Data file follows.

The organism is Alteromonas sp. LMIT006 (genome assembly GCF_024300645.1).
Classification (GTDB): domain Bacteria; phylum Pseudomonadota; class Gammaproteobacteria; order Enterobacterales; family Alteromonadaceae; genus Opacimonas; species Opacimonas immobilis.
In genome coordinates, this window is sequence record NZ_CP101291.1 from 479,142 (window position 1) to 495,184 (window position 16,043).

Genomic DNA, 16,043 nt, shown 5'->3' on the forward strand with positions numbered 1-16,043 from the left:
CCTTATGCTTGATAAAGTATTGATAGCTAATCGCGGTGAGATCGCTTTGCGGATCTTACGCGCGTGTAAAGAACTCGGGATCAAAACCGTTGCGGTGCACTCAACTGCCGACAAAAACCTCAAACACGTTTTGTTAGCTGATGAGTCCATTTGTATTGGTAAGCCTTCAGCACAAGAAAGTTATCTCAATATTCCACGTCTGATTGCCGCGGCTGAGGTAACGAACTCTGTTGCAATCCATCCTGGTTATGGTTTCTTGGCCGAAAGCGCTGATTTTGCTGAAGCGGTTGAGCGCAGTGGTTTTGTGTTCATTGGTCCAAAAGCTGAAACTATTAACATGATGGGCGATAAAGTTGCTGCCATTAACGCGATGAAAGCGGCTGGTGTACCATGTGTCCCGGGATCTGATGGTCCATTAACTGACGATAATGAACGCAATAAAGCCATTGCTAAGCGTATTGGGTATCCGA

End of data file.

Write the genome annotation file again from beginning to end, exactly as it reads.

The organism is Alteromonas sp. LMIT006 (genome assembly GCF_024300645.1).
Classification (GTDB): domain Bacteria; phylum Pseudomonadota; class Gammaproteobacteria; order Enterobacterales; family Alteromonadaceae; genus Opacimonas; species Opacimonas immobilis.
In genome coordinates, this window is sequence record NZ_CP101291.1 from 479,142 (window position 1) to 495,184 (window position 16,043).

Genomic DNA, 16,043 nt, shown 5'->3' on the forward strand with positions numbered 1-16,043 from the left:
CCTTATGCTTGATAAAGTATTGATAGCTAATCGCGGTGAGATCGCTTTGCGGATCTTACGCGCGTGTAAAGAACTCGGGATCAAAACCGTTGCGGTGCACTCAACTGCCGACAAAAACCTCAAACACGTTTTGTTAGCTGATGAGTCCATTTGTATTGGTAAGCCTTCAGCACAAGAAAGTTATCTCAATATTCCACGTCTGATTGCCGCGGCTGAGGTAACGAACTCTGTTGCAATCCATCCTGGTTATGGTTTCTTGGCCGAAAGCGCTGATTTTGCTGAAGCGGTTGAGCGCAGTGGTTTTGTGTTCATTGGTCCAAAAGCTGAAACTATTAACATGATGGGCGATAAAGTTGCTGCCATTAACGCGATGAAAGCGGCTGGTGTACCATGTGTCCCGGGATCTGATGGTCCATTAACTGACGATAATGAACGCAATAAAGCCATTGCTAAGCGTATTGGGTATCCGA